# Game on (24 Jan 2021)

This is the position from last time

First of all, a big thank you to anyone who took the time to analyse this game state.

My preferred play is to get three empty columns, then take a card in column 3.

I won’t claim this is the best play and/or attempt to analyse this position to the N-th degree, but I will make a few general observations:

• Getting a partial run of Clubs is not worth it. It costs two empty columns and exposes an Ace of Hearts (Aces are often undesirable since nothing can be played onto an Ace).
• We also should pay attention to column 8, since once we exhaust the “easy” cards in column 3 we might be in an embarrassing predicament of not being able to expose any cards despite having at least one empty column. However, we can turn one card in column 3 and still have the option of taking a card in column 8. So may as well start with the easy option and reassess later.
• Note that turning over a card in column 8 would cost two empty columns – but would not be a terrible play. For one thing, it allows us to build a partial run of Hearts from King to Eight. Also, the Nine of Spades may take care of the Eight of Clubs in column 5.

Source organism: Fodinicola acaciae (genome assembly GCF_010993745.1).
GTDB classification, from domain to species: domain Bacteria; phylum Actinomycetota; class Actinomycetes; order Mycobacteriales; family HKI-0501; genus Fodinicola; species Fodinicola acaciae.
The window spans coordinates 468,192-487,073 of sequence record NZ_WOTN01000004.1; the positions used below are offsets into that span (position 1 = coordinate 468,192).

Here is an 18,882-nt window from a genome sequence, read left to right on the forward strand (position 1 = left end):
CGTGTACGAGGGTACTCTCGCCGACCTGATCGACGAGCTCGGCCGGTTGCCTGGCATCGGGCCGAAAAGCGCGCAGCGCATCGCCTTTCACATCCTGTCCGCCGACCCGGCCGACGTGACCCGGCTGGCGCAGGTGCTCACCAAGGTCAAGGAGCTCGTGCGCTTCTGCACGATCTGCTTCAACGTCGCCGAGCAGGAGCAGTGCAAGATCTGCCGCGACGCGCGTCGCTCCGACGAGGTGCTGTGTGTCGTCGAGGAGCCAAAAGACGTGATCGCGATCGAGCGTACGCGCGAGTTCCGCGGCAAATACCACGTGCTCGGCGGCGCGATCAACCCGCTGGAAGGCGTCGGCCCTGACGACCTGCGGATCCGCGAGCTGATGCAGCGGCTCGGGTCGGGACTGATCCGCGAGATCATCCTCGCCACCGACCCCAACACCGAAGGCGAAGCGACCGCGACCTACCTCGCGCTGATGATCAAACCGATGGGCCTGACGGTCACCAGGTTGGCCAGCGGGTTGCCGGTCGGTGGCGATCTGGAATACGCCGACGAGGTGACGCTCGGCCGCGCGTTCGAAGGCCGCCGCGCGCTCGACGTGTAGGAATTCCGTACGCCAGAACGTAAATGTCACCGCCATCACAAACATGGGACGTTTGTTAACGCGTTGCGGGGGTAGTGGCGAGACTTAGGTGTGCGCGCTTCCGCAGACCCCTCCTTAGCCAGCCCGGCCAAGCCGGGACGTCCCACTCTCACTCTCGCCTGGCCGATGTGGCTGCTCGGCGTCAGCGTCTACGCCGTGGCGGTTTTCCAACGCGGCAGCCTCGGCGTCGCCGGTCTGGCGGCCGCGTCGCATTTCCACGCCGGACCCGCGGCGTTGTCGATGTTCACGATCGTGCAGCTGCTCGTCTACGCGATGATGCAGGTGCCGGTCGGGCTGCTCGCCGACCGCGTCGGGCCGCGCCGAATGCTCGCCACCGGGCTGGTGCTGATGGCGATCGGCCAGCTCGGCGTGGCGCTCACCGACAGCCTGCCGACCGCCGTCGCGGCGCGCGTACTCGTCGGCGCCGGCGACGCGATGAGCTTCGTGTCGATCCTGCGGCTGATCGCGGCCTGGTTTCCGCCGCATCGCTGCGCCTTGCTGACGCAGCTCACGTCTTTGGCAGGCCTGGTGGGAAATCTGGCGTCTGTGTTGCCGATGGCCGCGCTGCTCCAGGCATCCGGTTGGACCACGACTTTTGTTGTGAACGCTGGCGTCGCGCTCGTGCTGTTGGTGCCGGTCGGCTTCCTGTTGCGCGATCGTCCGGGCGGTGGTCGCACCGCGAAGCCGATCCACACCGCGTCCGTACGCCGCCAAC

Since we are playing for a score of 1000+, we should think about careful move orders. My preferred play is: bi,di,di,fh,fe,fc,bd,gf,bg,dg,bg ,cb,cd.

Note that the 9-J-T-8 of mixed suits in column 2 is particularly awkward. Clever attempts to expose a card ASAP (thus gaining more information) before taking our three empty columns do not work – as far as I can see.

We turn the 8 of Diamonds. This means we’re definitely taking the Nine of Spades in column 8. We then get two more Threes, which at least means we’re closer to using the cards in column 5 if we need ‘em.

Thanks to our foresight, we avoid the one-hole-no-card problem alluded to earlier. If we get empty columns then there are plenty of easy turnovers in column 8 to go around. We get the SEVEN OF SPADES …. Hallelujah! This is such a good card, I’m taking a screenshot 😊